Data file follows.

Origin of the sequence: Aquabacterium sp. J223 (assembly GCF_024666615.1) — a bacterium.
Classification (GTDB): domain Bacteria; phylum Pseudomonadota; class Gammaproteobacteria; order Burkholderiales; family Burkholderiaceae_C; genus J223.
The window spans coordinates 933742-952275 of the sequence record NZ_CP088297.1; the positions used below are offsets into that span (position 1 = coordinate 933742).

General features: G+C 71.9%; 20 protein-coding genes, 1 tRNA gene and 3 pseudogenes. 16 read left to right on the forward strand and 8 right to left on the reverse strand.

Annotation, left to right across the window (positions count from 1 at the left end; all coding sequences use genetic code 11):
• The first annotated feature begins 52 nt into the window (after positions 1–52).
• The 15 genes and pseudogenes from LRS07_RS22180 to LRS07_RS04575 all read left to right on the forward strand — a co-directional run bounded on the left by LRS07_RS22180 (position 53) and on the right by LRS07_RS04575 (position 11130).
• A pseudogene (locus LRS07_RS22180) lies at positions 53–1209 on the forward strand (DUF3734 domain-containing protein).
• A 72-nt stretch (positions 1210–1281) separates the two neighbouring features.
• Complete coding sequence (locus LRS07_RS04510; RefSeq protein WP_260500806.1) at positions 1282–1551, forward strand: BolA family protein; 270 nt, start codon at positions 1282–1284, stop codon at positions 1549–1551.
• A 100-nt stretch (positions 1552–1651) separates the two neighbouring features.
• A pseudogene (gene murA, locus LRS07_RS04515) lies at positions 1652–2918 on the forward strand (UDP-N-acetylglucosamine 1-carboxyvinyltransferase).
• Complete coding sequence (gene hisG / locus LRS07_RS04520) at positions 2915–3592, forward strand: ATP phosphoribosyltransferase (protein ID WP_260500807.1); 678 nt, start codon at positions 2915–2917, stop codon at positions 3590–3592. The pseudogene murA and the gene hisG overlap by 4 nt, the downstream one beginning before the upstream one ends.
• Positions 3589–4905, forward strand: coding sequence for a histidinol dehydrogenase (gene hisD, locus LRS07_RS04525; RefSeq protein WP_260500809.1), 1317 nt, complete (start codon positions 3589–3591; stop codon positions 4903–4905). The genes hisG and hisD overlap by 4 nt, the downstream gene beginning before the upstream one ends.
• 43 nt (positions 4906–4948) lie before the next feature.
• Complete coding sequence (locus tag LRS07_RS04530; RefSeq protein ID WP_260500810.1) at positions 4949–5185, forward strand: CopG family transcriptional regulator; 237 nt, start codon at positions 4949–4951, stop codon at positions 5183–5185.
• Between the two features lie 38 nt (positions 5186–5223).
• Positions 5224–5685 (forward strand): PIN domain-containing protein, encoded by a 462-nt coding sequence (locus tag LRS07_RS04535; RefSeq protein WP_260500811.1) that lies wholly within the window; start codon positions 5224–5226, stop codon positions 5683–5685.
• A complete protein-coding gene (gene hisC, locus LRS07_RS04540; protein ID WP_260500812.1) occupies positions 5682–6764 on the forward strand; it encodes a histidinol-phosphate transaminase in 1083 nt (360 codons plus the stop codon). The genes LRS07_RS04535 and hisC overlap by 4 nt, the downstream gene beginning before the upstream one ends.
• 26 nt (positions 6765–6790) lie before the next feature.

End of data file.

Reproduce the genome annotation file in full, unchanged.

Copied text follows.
Origin of the sequence: Aquabacterium sp. J223 (assembly GCF_024666615.1) — a bacterium.
Classification (GTDB): domain Bacteria; phylum Pseudomonadota; class Gammaproteobacteria; order Burkholderiales; family Burkholderiaceae_C; genus J223.
The window spans coordinates 933742-952275 of the sequence record NZ_CP088297.1; the positions used below are offsets into that span (position 1 = coordinate 933742).

General features: G+C 71.9%; 20 protein-coding genes, 1 tRNA gene and 3 pseudogenes. 16 read left to right on the forward strand and 8 right to left on the reverse strand.

Annotation, left to right across the window (positions count from 1 at the left end; all coding sequences use genetic code 11):
• The first annotated feature begins 52 nt into the window (after positions 1–52).
• The 15 genes and pseudogenes from LRS07_RS22180 to LRS07_RS04575 all read left to right on the forward strand — a co-directional run bounded on the left by LRS07_RS22180 (position 53) and on the right by LRS07_RS04575 (position 11130).
• A pseudogene (locus LRS07_RS22180) lies at positions 53–1209 on the forward strand (DUF3734 domain-containing protein).
• A 72-nt stretch (positions 1210–1281) separates the two neighbouring features.
• Complete coding sequence (locus LRS07_RS04510; RefSeq protein WP_260500806.1) at positions 1282–1551, forward strand: BolA family protein; 270 nt, start codon at positions 1282–1284, stop codon at positions 1549–1551.
• A 100-nt stretch (positions 1552–1651) separates the two neighbouring features.
• A pseudogene (gene murA, locus LRS07_RS04515) lies at positions 1652–2918 on the forward strand (UDP-N-acetylglucosamine 1-carboxyvinyltransferase).
• Complete coding sequence (gene hisG / locus LRS07_RS04520) at positions 2915–3592, forward strand: ATP phosphoribosyltransferase (protein ID WP_260500807.1); 678 nt, start codon at positions 2915–2917, stop codon at positions 3590–3592. The pseudogene murA and the gene hisG overlap by 4 nt, the downstream one beginning before the upstream one ends.
• Positions 3589–4905, forward strand: coding sequence for a histidinol dehydrogenase (gene hisD, locus LRS07_RS04525; RefSeq protein WP_260500809.1), 1317 nt, complete (start codon positions 3589–3591; stop codon positions 4903–4905). The genes hisG and hisD overlap by 4 nt, the downstream gene beginning before the upstream one ends.
• 43 nt (positions 4906–4948) lie before the next feature.
• Complete coding sequence (locus tag LRS07_RS04530; RefSeq protein ID WP_260500810.1) at positions 4949–5185, forward strand: CopG family transcriptional regulator; 237 nt, start codon at positions 4949–4951, stop codon at positions 5183–5185.
• Between the two features lie 38 nt (positions 5186–5223).
• Positions 5224–5685 (forward strand): PIN domain-containing protein, encoded by a 462-nt coding sequence (locus tag LRS07_RS04535; RefSeq protein WP_260500811.1) that lies wholly within the window; start codon positions 5224–5226, stop codon positions 5683–5685.
• A complete protein-coding gene (gene hisC, locus LRS07_RS04540; protein ID WP_260500812.1) occupies positions 5682–6764 on the forward strand; it encodes a histidinol-phosphate transaminase in 1083 nt (360 codons plus the stop codon). The genes LRS07_RS04535 and hisC overlap by 4 nt, the downstream gene beginning before the upstream one ends.
• 26 nt (positions 6765–6790) lie before the next feature.